Asked by bevan33190265100 on August 18, 2015
IAWParticipantIAW on August 18, 2015 at 2:28 pm
It is not a coincidence! Vitamin D deficiency can cause fatigue and so can iron deficiency. So it does not surprise me that he got better. You are correct in thinking that if he had not seen the “sun” in a long time than his Vitamin D levels were low. Just because he tested once at a certain level does not mean you will stay at that level especially when only relying on the sun for Vitamin D. The doctor was incorrect!
Here at the Vitamin D Council we highly recommend Vitamin D levels of 50ng/ml or 125 nmol/l or slightly higher to be healthy. This is what the research tells us is “healthy”. So for a 14 year old between the weight of 105 -125 lbs would mean he should be taking 4000-5000 iu of Vitamin D a day. Please do not forget the co-factors listed at http://www.vitamindcouncil.org/about-vitamin-d/vitamin-d-and-other-vitamins-and-minerals/. They are very important.
Vitamin D is very important to muscle strength.
So do you take a minimum of 5000 iu a day?Answered by IAW on August 18, 2015 at 2:28 pm
bevan33190265100Participantbevan33190265100 on September 9, 2015 at 1:33 am
Thank you so much for the reply IAW and sorry I didn’t respond earlier, I have had internet problems!
I have been giving his 1000iu a day since we got back from holiday in Aug.
I explained to his GP over the phone this week what had happened on holiday (it was the paediatrician who refused the test) and the GP says we MUST test the Vitamin D as it is pretty obvious something has caused the improvement, although she said they will probably be normal (NHS Ranges) because of the sunny holiday and supplements.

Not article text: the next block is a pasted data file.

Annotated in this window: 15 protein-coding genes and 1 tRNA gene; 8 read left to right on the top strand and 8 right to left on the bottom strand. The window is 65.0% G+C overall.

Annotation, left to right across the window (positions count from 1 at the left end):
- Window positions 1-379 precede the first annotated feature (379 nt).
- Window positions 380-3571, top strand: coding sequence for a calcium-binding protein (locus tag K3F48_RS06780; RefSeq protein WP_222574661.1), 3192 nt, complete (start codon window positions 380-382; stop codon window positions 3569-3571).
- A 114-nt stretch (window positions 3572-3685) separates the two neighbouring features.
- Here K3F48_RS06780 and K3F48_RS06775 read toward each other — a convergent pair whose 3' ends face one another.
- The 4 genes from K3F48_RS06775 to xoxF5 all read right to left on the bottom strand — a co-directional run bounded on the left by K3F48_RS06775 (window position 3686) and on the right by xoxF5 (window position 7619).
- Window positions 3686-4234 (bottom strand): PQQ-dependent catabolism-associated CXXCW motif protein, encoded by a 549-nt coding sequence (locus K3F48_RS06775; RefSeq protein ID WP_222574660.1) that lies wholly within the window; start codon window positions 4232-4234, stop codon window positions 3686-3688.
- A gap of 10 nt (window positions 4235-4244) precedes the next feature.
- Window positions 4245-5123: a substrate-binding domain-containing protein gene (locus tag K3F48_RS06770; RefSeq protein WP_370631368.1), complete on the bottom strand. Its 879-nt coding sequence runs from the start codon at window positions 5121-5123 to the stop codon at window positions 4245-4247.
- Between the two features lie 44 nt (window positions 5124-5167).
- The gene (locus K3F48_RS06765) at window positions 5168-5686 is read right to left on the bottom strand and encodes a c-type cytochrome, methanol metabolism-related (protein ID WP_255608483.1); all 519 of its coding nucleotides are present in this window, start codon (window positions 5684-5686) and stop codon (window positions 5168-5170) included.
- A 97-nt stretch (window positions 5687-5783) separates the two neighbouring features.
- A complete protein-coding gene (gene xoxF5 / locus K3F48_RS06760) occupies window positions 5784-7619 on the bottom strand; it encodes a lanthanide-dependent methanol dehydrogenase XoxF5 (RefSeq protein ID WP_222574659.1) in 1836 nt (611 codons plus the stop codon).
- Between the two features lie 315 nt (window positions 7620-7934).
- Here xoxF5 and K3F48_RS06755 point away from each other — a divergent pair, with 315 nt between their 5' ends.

We are getting the test done next week and I will repost on here the result if that’s ok.
By the way – the paediatrician back in April suggested he has seasonal affective disorder but also said Vitamin D was not necessary, she has now referred him for Psychotherapy which we have declined.
Answered by bevan33190265100 on September 9, 2015 at 1:33 am
- This reply was modified 2 years ago by bevan33190265100.
IAWParticipantIAW on September 9, 2015 at 4:54 am
You have to love doctors most of them seem to think everything is “mentally” induced.
So yes I hope you come back and post and depending on where you live you will give your son a higher amount of Vitamin D supplements for winter. Once there is no adequate sun exposure or supplements stop, then Vitamin D levels have a half life of about two weeks. (So for example if at 100ng/ml level the first week, then by the end of the second week the level will be 50ng/ml.)Answered by IAW on September 9, 2015 at 4:54 am